11. Organisms have "common names" in spoken languages

Most categories of organisms have "common names" in spoken languages. These names are usually recognizable, easy to pronounce, and stable over time, but many organisms have several different names in different places, even in the same language, which can make it difficult to communicate about these organisms without confusion. Scientists address this problem by using a single "scientific name" for each category of organism that conforms to the rules of biological nomenclature, but these names tend to be based on Latin, a language nobody speaks, so they are not as memorable as common names for many people. Scientific names can also reflect an organism's taxonomic placement, so they can change when scientists develop more accurate theories about the evolutionary relationships between different organisms, again reducing their usefulness in communication, even among people who know scientific names.

The old adage sums it up: "Common names change from place to place, and scientific names change from time to time."

We try to address these shortcomings by showing both common and scientific names wherever possible, and choosing common names based on the language and geographic preferences of the viewer.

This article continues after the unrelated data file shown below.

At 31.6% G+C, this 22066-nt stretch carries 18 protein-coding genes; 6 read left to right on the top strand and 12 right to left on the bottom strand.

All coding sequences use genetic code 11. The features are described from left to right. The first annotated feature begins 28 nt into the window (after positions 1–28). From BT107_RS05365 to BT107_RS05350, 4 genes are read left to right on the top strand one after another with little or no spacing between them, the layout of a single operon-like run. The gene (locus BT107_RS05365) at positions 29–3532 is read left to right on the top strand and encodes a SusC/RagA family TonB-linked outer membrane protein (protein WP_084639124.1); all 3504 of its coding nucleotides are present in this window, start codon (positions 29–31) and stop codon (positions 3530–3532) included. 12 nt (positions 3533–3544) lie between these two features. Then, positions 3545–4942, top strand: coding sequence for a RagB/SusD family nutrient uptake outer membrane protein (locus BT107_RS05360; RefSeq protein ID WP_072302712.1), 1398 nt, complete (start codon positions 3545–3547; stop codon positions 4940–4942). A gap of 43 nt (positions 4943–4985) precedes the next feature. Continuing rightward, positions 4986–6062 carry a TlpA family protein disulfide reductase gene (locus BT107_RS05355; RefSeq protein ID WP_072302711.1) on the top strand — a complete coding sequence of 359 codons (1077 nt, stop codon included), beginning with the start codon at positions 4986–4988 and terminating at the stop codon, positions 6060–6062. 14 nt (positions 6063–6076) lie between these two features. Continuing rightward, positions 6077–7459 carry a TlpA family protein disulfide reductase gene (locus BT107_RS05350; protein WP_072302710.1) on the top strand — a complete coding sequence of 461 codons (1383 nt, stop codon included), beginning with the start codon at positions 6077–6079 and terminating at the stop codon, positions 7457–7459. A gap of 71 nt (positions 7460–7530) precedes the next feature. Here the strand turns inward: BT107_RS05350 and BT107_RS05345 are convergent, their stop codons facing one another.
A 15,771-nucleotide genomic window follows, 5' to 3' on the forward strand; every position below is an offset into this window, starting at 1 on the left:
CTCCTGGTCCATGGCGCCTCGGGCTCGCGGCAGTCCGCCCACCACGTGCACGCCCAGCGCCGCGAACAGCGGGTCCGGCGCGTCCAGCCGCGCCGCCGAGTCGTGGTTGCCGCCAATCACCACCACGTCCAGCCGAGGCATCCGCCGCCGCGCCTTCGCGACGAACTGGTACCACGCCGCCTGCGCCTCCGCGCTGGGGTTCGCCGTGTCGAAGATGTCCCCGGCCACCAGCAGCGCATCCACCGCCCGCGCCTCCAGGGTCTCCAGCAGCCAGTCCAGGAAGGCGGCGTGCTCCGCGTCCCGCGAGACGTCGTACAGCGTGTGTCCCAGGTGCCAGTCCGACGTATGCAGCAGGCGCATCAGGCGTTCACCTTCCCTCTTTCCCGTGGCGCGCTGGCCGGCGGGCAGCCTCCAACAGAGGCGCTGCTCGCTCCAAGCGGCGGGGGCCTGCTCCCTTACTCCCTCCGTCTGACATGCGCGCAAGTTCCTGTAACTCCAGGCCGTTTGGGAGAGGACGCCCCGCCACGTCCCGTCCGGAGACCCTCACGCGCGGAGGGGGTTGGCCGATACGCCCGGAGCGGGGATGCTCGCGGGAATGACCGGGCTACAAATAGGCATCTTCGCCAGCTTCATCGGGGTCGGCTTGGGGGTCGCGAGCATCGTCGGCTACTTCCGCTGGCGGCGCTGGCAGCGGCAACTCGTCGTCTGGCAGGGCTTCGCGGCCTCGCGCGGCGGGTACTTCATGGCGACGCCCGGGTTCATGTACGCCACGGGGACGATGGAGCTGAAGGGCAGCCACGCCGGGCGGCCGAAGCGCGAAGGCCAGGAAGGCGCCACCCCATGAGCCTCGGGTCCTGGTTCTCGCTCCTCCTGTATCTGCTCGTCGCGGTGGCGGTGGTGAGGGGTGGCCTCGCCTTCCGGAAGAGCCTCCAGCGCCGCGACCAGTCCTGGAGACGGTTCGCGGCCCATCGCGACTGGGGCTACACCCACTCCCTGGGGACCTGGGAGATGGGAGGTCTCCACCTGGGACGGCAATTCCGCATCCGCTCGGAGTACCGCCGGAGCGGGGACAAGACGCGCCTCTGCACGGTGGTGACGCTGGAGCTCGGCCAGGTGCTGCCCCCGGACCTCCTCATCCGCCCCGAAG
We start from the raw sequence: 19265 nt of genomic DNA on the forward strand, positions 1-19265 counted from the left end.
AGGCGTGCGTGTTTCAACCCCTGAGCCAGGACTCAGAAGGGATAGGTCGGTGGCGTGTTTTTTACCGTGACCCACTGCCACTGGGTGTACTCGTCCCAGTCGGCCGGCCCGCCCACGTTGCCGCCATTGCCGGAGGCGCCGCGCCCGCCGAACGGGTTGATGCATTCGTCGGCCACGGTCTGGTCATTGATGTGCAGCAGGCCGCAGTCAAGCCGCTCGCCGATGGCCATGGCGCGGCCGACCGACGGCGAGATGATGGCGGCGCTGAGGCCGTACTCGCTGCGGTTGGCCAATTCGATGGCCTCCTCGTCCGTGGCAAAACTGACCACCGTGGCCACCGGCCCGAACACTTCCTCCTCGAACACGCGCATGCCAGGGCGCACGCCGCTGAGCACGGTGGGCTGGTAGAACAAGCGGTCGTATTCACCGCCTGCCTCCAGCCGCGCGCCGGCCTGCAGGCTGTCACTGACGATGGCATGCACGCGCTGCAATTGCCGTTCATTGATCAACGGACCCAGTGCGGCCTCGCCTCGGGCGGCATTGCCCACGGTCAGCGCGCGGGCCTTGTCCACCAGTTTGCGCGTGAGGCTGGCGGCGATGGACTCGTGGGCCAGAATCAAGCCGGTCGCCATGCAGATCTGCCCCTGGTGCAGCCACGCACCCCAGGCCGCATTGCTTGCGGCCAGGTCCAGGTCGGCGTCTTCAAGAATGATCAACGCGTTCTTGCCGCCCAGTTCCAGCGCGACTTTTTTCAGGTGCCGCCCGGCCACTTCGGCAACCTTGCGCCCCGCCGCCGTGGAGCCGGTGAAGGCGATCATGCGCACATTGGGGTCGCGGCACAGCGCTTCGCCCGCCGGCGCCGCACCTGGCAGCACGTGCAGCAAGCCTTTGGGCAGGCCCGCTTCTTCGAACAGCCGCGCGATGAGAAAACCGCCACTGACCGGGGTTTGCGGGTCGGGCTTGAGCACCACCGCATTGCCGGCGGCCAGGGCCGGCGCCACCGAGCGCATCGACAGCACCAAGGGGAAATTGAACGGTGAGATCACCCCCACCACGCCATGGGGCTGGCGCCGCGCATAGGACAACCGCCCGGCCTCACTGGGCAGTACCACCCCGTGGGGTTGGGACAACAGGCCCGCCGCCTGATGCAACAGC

https://www.inaturalist.org/subscriptions?type=observation

https://www.inaturalist.org/blog/15450-announcing-changes-to-projects-on-inaturalist
https://www.inaturalist.org/journal/ahospers/45530-66-relaties-tussen-organismes-aangeven-door-add-test-interactions

test=interactions

66. Interactions, Relaties, Verbondheid

more details here: https://forum.inaturalist.org/t/add-interactions-to-species-pages/433/16 here are many ways. Have a look at
https://www.inaturalist.org/search?q=interactions&source%5B%5D=projects

Now a lot depends on your philosophy.

For instance you can just add an interaction (one of the many fields): and name the other side of the interaction.
But that assumes that you know the other organism, and that if you have it wrong you will fix it, and that if the name changes taxonomically, then you will fix it.

see https://www.inaturalist.org/projects/specific-animal-plant-interactions

My philosophy is that you put both as observations and then link them: that way the community takes care of the identifications, and the link will remain no matter what.
If you follow my philosophy look at:
https://www.inaturalist.org/projects/interactions-s-afr

How can we get this higher up the “desired” list of features?
Both the New Zealanders and southern Africans have projects dealing with this.
Ours is visible at https://www.inaturalist.org/projects/interactions-s-afr 4